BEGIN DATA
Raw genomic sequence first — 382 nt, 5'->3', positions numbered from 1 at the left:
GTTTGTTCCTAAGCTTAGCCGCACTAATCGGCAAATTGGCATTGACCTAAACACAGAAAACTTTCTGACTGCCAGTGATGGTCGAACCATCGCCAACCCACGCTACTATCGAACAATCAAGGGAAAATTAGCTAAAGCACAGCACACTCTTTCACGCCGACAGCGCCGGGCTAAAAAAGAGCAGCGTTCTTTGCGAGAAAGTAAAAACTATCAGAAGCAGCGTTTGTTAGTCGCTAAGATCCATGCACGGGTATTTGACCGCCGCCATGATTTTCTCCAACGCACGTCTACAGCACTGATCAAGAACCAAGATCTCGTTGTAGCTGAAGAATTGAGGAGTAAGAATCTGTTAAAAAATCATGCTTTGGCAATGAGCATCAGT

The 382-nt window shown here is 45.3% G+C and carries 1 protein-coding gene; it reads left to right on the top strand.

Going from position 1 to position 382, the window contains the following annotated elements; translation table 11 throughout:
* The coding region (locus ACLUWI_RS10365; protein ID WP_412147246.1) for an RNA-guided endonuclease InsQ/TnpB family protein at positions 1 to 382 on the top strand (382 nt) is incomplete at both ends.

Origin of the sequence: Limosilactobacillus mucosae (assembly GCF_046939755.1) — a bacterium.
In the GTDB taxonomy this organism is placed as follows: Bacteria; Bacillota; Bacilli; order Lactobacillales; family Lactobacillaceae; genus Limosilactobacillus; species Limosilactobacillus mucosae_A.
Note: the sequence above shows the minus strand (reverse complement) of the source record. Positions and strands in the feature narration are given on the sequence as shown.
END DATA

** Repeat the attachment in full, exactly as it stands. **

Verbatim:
Raw genomic sequence first — 382 nt, 5'->3', positions numbered from 1 at the left:
GTTTGTTCCTAAGCTTAGCCGCACTAATCGGCAAATTGGCATTGACCTAAACACAGAAAACTTTCTGACTGCCAGTGATGGTCGAACCATCGCCAACCCACGCTACTATCGAACAATCAAGGGAAAATTAGCTAAAGCACAGCACACTCTTTCACGCCGACAGCGCCGGGCTAAAAAAGAGCAGCGTTCTTTGCGAGAAAGTAAAAACTATCAGAAGCAGCGTTTGTTAGTCGCTAAGATCCATGCACGGGTATTTGACCGCCGCCATGATTTTCTCCAACGCACGTCTACAGCACTGATCAAGAACCAAGATCTCGTTGTAGCTGAAGAATTGAGGAGTAAGAATCTGTTAAAAAATCATGCTTTGGCAATGAGCATCAGT

The 382-nt window shown here is 45.3% G+C and carries 1 protein-coding gene; it reads left to right on the top strand.

Going from position 1 to position 382, the window contains the following annotated elements; translation table 11 throughout:
* The coding region (locus ACLUWI_RS10365; protein ID WP_412147246.1) for an RNA-guided endonuclease InsQ/TnpB family protein at positions 1 to 382 on the top strand (382 nt) is incomplete at both ends.

Origin of the sequence: Limosilactobacillus mucosae (assembly GCF_046939755.1) — a bacterium.
In the GTDB taxonomy this organism is placed as follows: Bacteria; Bacillota; Bacilli; order Lactobacillales; family Lactobacillaceae; genus Limosilactobacillus; species Limosilactobacillus mucosae_A.
Note: the sequence above shows the minus strand (reverse complement) of the source record. Positions and strands in the feature narration are given on the sequence as shown.